The life of a music major, with the seemingly never ending schedule of practices, competitions, recitals, and perfectionism, is a very trying one. The constant pressure from families, teachers, and students themselves to be the best can be enough to break even the strongest, most talented artist. Ivory demonstrates this pressure, and shows how two very different competing students handle their budding careers as concert pianists. Andreas Goodman (Tim Draxl) is a twenty three year old pianist working tirelessly on his master s degree. He feels he is still living in the shadows of his famous pianist grandfather and in an attempt to regain control of his career, he leaves his longtime piano instructor, and decides that he will be competing at the Liszt competition in Budapest. He also seeks out the teaching of a new instructor, Olga Primkova, who was the youngest female to ever win the prestigious Liszt competition. At the Oberlin Conservatory, Andreas encounters rivalry in another student named Jake (Travis Fimmel). Jake is flamboyant, confident, and one of the best pianists in the program; however, he is also crude, insensitive, and relies on recreational drugs to enhance his performance. In addition to all of this, he also happens to be dating Alicia, a beautiful operatic soprano who is growing tired of Jake s chauvinistic ways and finds peace in occasionally dating Andreas on the side. Andreas is much more reserved than Jake, hoping that his morality will help him succeed. But when the two finally arrive in Budapest for the Liszt competition, they are back to being mere competitors onstage; the judges have no idea of the bitter rivalry that has plagued them. The film is rich with color, with over-saturation that would make Baz Luhrmann proud. First time director Andrew Chan was smart to use the piano so cleverly with his camera angles, using the surface of it sometimes as a mirror. The soothing classical music that is played throughout should elevate the film, making it one that is suitable for all audiences whether musically inclined or not. Ivory shows how music takes over the lives of these pianists in a different way than it does everyone else; visually and musically it is a wonderful film. However, Andreas s constant voice over tells the story in ways that the screenplay should. Especially when awkward cuts are made, for example in the middle of an argument between Andreas and Alicia, and instead of fleshing out the argument onscreen, details of the result are heard in voiceover afterward from Andreas s point of view. All of the characters are interesting in their own way and they deserve to be heard onscreen. Tim Draxl is already a recording star in Australia and he could easily extend his fame into America if he continues on this path. As could Travis Fimmell, who is possibly the most compelling actor to watch in the film. One key scene features the two actors in a piano duel with intensity that rivals the piano duel between Daffy Duck and Donald Duck in Who Framed Roger Rabbit. Martin Landau has a small role as Leon Spencer, the piano teacher that Andreas left, and he steals the film as soon as he appears onscreen. Ivory is the first script written by Laurence Gingold, himself a graduate of the Oberlin Conservatory. With so many comparisons between the writer and the main character, one has to wonder how much of the story is autobiographical, or comes from his own experiences. On the surface, it seems that Ivory will most likely appeal only to music majors, but the story of conflicted college kids struggling to find their identities, launch their careers, and fall in love, will appeal to the masses. --Jenny Rebekah Sherman, Indiepulse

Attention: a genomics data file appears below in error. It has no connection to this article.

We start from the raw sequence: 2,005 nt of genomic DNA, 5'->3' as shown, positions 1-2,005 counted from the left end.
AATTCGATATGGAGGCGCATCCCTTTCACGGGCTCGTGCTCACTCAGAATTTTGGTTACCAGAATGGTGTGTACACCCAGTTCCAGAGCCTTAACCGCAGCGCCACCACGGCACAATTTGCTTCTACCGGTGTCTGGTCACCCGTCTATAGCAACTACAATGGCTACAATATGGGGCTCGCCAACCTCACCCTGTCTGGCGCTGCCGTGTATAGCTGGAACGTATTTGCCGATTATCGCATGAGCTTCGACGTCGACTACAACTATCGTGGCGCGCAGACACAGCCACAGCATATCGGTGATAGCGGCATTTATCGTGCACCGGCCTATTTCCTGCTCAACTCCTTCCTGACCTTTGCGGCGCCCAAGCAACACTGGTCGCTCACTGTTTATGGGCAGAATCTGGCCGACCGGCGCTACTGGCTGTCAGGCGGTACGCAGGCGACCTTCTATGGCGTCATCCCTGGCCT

Sensitive, well acted and moving... A must see for any artist! --Mike Sargent, WBAI

Customer Reviews

3.7 out of 5 stars
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Most Helpful Customer Reviews

2 of 2 people found the following review helpful By New York Reader on April 23, 2012
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Watching this movie at a "film party," my friends and I were blown away and glued to our seats all at the same time. The story was full of suspense and the acting was amazing! We could relate to the students and the college environment, where competition can almost become a blood sport. The surprising ending caught us completely off guard. This is a MUST SEE movie.
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By Julia M. O'Haver on April 17, 2014
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Good portrayal of how competition effects performance. How sometimes we focus so hard on something, it actually hinders our progress. And how sometimes people we meet either enhance or detract from our musical emotion.
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0 of 3 people found the following review helpful By Les G. Solomon on November 1, 2012
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"Ivory"on paper would have looked like Academy Award material. The reality is very different, the film is a hodge podge full of fine performances and good intentions. Central to the success of the film is Tim Draxl's superb performance as the young concert pianist attempting to navigate the world around him. The problem is, there is a lack of conflict in the film and we end up with a performance that is not supported by a driven and interesting story.